‘A very pretty neighbourhood on the edge of a thick wood behind which dwelt the dreaded people of the Kikuyu, while on the south stretched vast pastures tenanted by the great herds of cattle belonging to the Masai'
Lieutenant Ludwig von Hohnel, of the Ngong Hills in 1887
A famous landmark
The Ngong Hills Forest Reserve sits upon the misty blue outline of the knuckle-shaped Ngong Hills which make for a distinctive landmark, which can be seen for miles around Nairobi.
Altitude: 2,483 meters above sea level.
Area: 21,105 sq km.
Location: southern tip of Rift Valley Province,
Distance from Nairobi: 25 km.
Gazetted: 1981 (as a forest reserve). In 1991 KWS and the Forestry Department signed a memorandum of understanding to jointly manage the Ngong Hills Forest Reserve. The Oloolua Forests were added to this in 1995.
Climate: mainly sub-humid and semi-arid with a small pocket of humid climate around the Ngong Hills themselves. Short rains occur between October and December, long rains between March and May.
Vegetation: the eastern side of the hills are covered in montane dry forest and wooded grassland. The western side is mainly bushland.
Wildlife: includes buffaloe, vervet and colobus monkey, baboon, duiker, bush pig, water buck and leopard (the latter found mostly in the remnants of indigenous forest along the river valleys).
Roads: 4WD is required to reach the top of the hills, which lie beyond the rangers' post.
What's in a name?
The hills get their name from the explorer, Joseph Thompson, who camped at the foot of them on his way to Uganda in 1884. The actual site was called ‘Enkong'u-e-nchorro-emuny' but Thompson was unable to correctly transcribe this, so he simply dubbed the site ‘Ngong', and the name stuck.
Hills of the Maasai
The hills are revered by the Maasai people, who know them as ‘Oldoinyio Oloolaiser' , which means ‘the mountain of the Laiser' who were one of the mightiest clans of the Maasai, from which the famous ‘laibon', Olonana (Lenana), was descended.
The imprint of a giant? Or the dirt under God's fingernails?
According to the Maasai, the hills were formed when a giant, who was stumbling north from Kilimanjaro with his head in the clouds, tripped and fell heavily to the ground, impressing the imprint of his knuckles into the earth. Another story claims that the hills are the bits of earth that were left under God's fingernails when he had finished creating the earth.
An extinct volcano
Part of the Great Rift Valley Escarpment, the Ngong Hills are actually the remains of a massive volcano, which formed from basalt lava between five and six and a half million years ago. Around two million yeas ago, it is thought that the volcano was dissected by faults, which caused its western slopes to drop into the Rift.
A halt on the slave trail
The town of Ngong came into being early in the last century, when it developed as a resting place for the slave and ivory caravans heading north. It also marked the boundary between Maasai land and Kikuyu land.
Count Teleki's campsite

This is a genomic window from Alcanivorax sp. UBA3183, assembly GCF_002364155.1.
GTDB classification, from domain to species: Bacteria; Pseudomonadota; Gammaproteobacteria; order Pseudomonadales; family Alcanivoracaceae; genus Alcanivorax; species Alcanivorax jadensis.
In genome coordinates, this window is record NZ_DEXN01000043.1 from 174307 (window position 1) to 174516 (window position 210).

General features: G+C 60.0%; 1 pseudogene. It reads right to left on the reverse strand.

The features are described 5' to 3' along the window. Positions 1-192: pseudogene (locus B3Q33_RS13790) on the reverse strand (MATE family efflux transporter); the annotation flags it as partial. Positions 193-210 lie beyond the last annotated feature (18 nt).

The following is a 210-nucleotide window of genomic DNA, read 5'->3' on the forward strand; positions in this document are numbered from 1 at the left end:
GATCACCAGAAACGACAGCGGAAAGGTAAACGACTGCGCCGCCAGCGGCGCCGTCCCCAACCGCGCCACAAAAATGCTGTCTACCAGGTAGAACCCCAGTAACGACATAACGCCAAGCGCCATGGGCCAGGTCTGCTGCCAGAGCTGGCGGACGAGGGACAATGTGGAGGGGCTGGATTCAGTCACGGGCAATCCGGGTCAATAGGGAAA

In 1887 the hills offered a 2-week campsite for the 700 members of one of the most epic safaris in East African history. Led by Count Samuel Teleki von Szek and Lieutenant Ludwig von Hohnel, the safari (which lasted two years and covered 3,500 miles) resulted in the discovery of Lake Turkana and was supported by 700 men carrying two and a half tons of camping gear, one and a half tons of ammunition, one and a half tons of preserves, soap, tobacco, sugar, tea and coffee, a quarter of a ton of alcohol, ten tons of cloth, glass beads, iron wire and cowrie shells, and over three hundred guns.
Stars of ‘Out of Africa'
The hills featured in the film ‘Out of Africa', which was based on the book of the same name by Karen Blixen. The film begins with the words ‘I had a farm in Africa, at the foot of the Ngong Hills', while in the book Karen says that her love of the hills ‘had not it's like in all the world'. So fond were she and her lover, the hunter Denys Finch Hatton, of the hills, that when he was killed in a plane crash, Karen buried him on their lower slopes. Thereafter the grave became the preferred haunt of a pair of lions; and later Denys's brother erected an obelisk in his honour, inscribed with Coleridge's ‘The Rime of the Ancient Mariner', one of Denys's favourite poems. Note: the grave, which is due east of Point Lamwia on the lower slopes of the hills, is now on private land, but can be visited in return for the payment of a small fee.
A favourite weekend retreat
The sharp spine of the Ngong Hills stretches for 20 km and takes several hours to walk from end to end. Once a popular walking and picnicking venue for Nairobi's residents, in recent years the hills acquired a notorious reputation for muggings and attacks on walkers. Thanks to the presence of armed KWS rangers who now patrol the area, security is improved and the hills are once again a popular venue for family outings. Note: it is possible to hire an armed KWS ranger to escort you up the hills , in return for the payment of a small fee.
Panoramic views from the summit
The summit of the hills is marked by Point Lamwia (2,483 m above sea level), which offers stunning 360-degree views of the Great Rift Valley to the west and the Nairobi suburbs to the east.
Where to stay
There is no accommodation in the forest reserve.
How to get there
By road: take the Ngong Road out of Nairobi and proceed via Karen to Ngong Town. At the T- junction in the centre of town, turn right and follow the road around to the left for 1 km (passing Ngong Police Station). Where the tarmac ends, turn right up a rough track, which leads (in 1.9 km) to the KWS barrier.
Kenya Wildlife Service information
The forest reserve is open daily 6.30am - 6.00pm (including public holidays). Entry is free. For further details contact: the warden: P.O. Box 197 Ngong Hills or call KWS HQ tel: (Nairobi)+254 (0)20 600800, 602345. Email tourism@KWS.org or visit website www.kws.org